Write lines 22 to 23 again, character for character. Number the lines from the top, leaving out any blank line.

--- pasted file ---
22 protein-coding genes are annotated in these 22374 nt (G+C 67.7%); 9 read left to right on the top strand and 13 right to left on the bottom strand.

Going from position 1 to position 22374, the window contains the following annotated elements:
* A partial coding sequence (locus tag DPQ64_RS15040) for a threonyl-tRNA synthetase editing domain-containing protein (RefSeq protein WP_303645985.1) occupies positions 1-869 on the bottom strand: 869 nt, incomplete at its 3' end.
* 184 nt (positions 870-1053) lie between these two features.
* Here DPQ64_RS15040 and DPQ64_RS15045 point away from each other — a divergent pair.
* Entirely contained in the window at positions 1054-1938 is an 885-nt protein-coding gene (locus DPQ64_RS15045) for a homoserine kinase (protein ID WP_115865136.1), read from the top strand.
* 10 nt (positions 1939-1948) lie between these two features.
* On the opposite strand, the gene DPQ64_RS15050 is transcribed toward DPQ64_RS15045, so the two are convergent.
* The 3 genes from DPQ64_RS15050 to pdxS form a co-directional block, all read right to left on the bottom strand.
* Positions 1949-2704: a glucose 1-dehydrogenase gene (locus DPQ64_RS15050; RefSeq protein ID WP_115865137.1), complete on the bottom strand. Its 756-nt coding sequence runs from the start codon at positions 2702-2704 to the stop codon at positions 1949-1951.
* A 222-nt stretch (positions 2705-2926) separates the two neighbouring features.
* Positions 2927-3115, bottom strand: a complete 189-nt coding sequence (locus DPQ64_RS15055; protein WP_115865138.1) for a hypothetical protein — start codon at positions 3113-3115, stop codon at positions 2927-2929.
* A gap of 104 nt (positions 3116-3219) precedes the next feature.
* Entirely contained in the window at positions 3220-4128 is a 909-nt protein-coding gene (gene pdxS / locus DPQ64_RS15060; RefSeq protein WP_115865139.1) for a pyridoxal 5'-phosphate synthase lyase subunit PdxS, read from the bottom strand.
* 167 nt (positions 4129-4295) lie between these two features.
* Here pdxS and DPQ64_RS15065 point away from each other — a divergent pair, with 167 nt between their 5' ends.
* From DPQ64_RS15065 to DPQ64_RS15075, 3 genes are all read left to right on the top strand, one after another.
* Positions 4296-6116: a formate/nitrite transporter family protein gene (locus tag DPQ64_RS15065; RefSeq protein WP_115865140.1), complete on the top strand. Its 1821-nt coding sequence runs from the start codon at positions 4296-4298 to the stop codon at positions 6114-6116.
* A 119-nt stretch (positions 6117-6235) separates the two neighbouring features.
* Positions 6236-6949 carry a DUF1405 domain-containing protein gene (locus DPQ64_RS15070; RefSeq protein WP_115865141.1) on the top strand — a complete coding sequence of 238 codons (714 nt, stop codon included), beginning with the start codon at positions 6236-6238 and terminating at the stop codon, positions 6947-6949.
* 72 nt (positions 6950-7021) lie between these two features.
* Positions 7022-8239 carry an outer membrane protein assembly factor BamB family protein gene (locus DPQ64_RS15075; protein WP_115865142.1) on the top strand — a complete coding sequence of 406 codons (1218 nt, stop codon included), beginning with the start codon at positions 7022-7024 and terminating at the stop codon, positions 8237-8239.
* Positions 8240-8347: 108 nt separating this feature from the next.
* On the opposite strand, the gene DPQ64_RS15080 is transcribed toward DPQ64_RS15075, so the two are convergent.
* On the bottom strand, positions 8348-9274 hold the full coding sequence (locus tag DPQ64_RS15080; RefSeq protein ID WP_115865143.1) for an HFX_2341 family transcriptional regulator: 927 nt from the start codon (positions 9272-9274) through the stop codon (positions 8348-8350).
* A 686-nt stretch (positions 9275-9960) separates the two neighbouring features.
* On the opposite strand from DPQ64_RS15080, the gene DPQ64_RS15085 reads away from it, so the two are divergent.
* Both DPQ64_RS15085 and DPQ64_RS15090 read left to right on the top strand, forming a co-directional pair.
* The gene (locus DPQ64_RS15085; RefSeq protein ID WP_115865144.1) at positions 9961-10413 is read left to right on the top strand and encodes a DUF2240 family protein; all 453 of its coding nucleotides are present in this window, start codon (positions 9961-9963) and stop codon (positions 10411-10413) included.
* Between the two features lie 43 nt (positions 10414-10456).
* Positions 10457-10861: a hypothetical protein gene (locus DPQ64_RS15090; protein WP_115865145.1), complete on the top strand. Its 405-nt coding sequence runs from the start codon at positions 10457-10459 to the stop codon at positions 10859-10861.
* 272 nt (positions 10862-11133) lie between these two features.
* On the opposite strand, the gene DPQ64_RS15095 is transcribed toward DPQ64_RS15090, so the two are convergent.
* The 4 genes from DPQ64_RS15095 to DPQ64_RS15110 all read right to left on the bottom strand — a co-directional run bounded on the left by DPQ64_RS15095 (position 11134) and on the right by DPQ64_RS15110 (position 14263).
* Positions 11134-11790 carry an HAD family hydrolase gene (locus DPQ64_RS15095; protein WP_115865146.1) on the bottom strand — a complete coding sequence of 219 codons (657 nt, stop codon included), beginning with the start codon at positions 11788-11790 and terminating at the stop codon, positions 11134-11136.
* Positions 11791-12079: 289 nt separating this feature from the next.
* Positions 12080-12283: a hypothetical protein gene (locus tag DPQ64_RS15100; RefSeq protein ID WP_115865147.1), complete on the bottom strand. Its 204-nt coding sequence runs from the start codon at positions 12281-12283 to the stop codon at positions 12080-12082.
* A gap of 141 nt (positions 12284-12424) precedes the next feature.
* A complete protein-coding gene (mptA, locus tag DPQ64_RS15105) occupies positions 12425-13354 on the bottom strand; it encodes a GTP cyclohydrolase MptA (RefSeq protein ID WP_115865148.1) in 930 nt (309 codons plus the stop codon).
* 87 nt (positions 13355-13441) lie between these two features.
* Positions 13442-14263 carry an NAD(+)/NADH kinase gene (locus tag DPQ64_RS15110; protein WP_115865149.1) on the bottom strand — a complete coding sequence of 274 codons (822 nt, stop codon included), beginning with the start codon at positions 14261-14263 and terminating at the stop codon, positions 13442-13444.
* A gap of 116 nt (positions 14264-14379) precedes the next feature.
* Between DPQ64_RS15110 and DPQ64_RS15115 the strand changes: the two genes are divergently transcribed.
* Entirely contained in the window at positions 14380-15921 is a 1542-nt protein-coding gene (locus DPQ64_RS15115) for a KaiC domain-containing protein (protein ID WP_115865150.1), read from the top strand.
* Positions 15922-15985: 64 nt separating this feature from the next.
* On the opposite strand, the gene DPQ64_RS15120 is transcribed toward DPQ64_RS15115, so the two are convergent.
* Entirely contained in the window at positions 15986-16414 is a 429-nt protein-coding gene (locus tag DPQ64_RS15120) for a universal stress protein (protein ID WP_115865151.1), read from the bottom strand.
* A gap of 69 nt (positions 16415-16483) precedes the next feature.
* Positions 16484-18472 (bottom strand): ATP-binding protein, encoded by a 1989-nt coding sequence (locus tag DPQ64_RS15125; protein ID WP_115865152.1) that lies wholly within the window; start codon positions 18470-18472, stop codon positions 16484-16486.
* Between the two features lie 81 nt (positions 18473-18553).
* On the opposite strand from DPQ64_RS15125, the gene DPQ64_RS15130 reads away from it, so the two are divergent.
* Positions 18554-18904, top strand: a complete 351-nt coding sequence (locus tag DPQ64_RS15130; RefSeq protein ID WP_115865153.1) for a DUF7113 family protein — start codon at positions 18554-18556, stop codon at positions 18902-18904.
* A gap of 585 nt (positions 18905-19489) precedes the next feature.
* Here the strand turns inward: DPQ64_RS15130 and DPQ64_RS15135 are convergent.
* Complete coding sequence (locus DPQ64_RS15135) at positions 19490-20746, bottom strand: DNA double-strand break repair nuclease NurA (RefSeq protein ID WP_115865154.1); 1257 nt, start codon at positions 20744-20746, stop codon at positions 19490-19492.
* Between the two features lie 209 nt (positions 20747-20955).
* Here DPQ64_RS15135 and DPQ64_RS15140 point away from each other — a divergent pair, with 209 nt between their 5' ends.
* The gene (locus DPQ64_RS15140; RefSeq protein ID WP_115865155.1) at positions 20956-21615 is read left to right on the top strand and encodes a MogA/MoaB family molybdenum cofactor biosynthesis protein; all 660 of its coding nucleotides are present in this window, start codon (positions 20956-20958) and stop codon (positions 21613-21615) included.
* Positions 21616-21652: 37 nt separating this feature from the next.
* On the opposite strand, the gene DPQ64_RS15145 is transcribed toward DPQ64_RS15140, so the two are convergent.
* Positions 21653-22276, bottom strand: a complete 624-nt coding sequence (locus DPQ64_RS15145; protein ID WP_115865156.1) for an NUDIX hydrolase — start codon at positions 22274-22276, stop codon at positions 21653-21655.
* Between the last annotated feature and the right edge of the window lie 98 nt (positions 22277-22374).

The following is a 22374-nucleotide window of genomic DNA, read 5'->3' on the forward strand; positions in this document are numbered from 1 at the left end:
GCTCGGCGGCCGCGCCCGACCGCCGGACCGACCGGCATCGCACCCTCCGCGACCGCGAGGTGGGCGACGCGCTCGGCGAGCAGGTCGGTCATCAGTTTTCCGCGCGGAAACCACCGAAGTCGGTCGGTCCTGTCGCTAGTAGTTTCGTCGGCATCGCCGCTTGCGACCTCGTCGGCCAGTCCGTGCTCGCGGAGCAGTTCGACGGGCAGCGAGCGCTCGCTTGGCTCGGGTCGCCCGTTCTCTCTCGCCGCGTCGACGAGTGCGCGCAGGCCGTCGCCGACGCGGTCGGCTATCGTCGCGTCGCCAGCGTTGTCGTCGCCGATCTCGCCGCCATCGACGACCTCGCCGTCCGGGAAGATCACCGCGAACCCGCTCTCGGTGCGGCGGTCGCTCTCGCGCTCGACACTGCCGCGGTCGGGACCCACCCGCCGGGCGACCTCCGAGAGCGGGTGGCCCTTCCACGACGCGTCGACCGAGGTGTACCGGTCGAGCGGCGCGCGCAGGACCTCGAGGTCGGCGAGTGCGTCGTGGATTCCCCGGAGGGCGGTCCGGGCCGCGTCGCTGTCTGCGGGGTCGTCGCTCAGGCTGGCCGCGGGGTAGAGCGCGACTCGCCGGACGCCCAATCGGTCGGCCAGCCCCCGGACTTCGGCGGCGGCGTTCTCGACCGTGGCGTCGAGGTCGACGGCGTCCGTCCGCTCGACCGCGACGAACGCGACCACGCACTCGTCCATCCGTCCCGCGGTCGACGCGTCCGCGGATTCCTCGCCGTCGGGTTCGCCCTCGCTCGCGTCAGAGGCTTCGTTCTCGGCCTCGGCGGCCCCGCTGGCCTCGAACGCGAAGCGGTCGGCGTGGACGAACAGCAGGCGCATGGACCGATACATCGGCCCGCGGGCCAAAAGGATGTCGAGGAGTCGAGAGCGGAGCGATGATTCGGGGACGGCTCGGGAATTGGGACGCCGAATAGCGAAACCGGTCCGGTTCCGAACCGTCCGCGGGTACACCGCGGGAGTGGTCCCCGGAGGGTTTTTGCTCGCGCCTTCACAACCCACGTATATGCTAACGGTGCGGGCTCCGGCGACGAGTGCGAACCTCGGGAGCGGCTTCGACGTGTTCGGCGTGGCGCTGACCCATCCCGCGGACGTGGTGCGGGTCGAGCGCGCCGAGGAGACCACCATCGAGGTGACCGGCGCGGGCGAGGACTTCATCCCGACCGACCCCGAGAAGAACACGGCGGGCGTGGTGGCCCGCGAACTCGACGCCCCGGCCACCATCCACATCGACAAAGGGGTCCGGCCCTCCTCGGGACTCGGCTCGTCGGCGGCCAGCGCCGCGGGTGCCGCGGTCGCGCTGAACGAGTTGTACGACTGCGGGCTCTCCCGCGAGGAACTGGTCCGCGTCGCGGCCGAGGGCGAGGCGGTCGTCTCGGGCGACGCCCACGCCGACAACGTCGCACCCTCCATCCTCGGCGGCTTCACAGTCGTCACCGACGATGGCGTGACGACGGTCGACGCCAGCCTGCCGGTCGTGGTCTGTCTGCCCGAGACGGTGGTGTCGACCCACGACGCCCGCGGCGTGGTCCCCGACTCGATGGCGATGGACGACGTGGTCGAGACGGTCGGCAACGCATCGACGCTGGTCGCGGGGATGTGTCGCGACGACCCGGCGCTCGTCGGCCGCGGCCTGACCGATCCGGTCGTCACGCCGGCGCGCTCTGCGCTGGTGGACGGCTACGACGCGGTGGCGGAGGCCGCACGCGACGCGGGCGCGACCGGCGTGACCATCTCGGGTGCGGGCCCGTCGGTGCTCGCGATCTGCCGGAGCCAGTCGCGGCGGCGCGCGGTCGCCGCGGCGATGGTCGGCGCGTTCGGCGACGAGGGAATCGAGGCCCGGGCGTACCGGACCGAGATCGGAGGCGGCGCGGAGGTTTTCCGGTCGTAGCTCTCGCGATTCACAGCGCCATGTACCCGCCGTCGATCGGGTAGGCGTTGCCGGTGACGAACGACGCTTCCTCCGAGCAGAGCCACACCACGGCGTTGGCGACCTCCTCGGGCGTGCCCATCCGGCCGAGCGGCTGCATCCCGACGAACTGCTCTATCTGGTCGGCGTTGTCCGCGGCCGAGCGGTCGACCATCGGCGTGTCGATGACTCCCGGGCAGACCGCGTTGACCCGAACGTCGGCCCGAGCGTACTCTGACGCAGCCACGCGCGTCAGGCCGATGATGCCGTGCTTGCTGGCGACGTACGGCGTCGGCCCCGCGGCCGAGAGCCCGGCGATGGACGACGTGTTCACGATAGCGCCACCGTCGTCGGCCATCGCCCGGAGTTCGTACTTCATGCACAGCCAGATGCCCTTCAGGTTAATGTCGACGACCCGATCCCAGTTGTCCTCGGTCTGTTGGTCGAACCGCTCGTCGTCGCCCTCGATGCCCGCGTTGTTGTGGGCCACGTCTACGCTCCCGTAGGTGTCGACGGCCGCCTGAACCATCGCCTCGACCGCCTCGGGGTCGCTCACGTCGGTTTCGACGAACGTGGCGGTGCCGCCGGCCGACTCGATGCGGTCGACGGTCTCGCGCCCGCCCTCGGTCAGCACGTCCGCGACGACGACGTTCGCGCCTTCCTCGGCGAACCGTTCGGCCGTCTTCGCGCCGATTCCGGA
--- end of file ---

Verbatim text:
* Positions 7022-8239 carry an outer membrane protein assembly factor BamB family protein gene (locus DPQ64_RS15075; protein WP_115865142.1) on the top strand — a complete coding sequence of 406 codons (1218 nt, stop codon included), beginning with the start codon at positions 7022-7024 and terminating at the stop codon, positions 8237-8239.
* Positions 8240-8347: 108 nt separating this feature from the next.